Brexit: What we learnt last week
A round up of last week's biggest Brexit news.
1. Budget surplus smaller than expected
The public finances were lower than expected in July, according to figures released by the Office for National Statistics (ONS). The surplus from public sector net borrowing was at £1bn for July, down from £1.2bn last year and significantly lower than the £1.6bn expected by City of London analysts.
The figure suggests that the government may breach the £55.5bn deficit target for 2016-17 set by the Office of Budget Responsibility at the time of the March budget.
Source: The Independent
2. Pensions: What next?
The downgrading of the pensions brief from Minister of State to Parliamentary Under-Secretary could be an indication that pensions policy has dropped down the list of the government's priorities in post-Brexit Britain, writes Christine Scott, ICAS Assistant Director, Pensions and Charities.
Christine said: "There is a long history of under-saving for retirement in the UK and as private sector pension provision is expected to complete the shift from defined benefit to defined contribution arrangements in a generation, it is vitally important that the UK Government does not take its eye off the ball."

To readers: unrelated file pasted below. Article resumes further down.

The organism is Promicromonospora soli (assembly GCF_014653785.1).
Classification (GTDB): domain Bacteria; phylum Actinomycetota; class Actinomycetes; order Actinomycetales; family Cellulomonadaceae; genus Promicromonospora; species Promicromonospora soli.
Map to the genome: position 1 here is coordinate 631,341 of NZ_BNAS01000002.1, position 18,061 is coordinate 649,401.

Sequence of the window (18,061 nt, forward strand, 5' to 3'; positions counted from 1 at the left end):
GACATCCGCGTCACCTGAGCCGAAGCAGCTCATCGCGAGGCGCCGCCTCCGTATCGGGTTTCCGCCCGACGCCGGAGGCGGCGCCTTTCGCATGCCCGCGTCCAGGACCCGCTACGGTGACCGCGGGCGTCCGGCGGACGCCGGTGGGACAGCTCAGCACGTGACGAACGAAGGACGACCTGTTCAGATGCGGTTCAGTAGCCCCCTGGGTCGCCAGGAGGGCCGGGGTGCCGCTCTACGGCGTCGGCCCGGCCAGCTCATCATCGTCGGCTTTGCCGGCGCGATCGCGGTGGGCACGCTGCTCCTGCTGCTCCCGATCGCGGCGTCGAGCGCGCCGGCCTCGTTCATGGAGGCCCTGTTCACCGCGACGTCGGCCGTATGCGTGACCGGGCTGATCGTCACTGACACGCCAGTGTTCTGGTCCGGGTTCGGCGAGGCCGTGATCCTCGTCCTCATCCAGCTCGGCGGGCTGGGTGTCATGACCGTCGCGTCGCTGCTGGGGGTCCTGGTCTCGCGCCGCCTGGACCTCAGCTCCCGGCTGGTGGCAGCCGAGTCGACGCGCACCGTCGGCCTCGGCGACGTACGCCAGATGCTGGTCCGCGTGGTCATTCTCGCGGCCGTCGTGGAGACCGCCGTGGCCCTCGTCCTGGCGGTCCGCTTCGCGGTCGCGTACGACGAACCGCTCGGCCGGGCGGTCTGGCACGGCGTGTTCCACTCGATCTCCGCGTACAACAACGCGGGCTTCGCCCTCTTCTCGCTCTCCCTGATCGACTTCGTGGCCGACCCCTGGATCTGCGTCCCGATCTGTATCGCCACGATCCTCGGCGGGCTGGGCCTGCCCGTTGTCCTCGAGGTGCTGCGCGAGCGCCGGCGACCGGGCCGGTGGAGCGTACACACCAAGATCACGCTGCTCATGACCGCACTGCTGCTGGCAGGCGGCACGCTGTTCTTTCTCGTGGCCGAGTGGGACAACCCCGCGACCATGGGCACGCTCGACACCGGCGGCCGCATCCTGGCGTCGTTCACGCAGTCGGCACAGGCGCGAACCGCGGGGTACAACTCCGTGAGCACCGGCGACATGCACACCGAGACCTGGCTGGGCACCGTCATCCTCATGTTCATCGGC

The new Chancellor of the Exchequer, Philip Hammond, may give an indication of where the balance of power sits with regard to pensions policy in his first Autumn Statement.
3. Unemployment falls as EU workers increase
In the three months leading up to the EU referendum vote, the UK experienced a sharp increase in the number of EU workers employed in the country.
Figures released by the ONS showed that there was an extra 89,000 EU citizens were employed in the UK in the three months to June. Despite this increase, the UK unemployment rate, and the number of people claiming jobseekers benefit, also dropped. UK unemployment is currently at 1.64 million, the lowest level since the start of the financial crisis in 2008.
Source: The Telegraph
4. UK inflation rises post-Brexit
The ONS released inflation figures on Tuesday showing inflation coming in at 0.6% in July on the consumer price index (CPI). The figure better than predicted, and an improvement on the rate of 0.5% in June.
The higher rate has been explained as a response to the fall in the value of the pound following the Brexit vote. The retail price index (RPI) was also higher than predicted, jumping from 1.6% to 1.9%. This in turn means rail fares, which are tied to the RPI, will rise by 1.9% next year.
Source: City AM
5. Brexit 'hampers' Co-op bank’s recovery plan
The Co-operative Bank announced on Thursday that its recovery plans may suffer as a result of “the macroeconomic uncertainty following the result of the EU referendum”.
Although the lender's losses narrowed in the first half of the year from £177m to £204m during the same period last year, the bank's chief executive Niall Booker said that market conditions following the EU referendum result are “challenging for all retail-focused banks”.
Source: The Guardian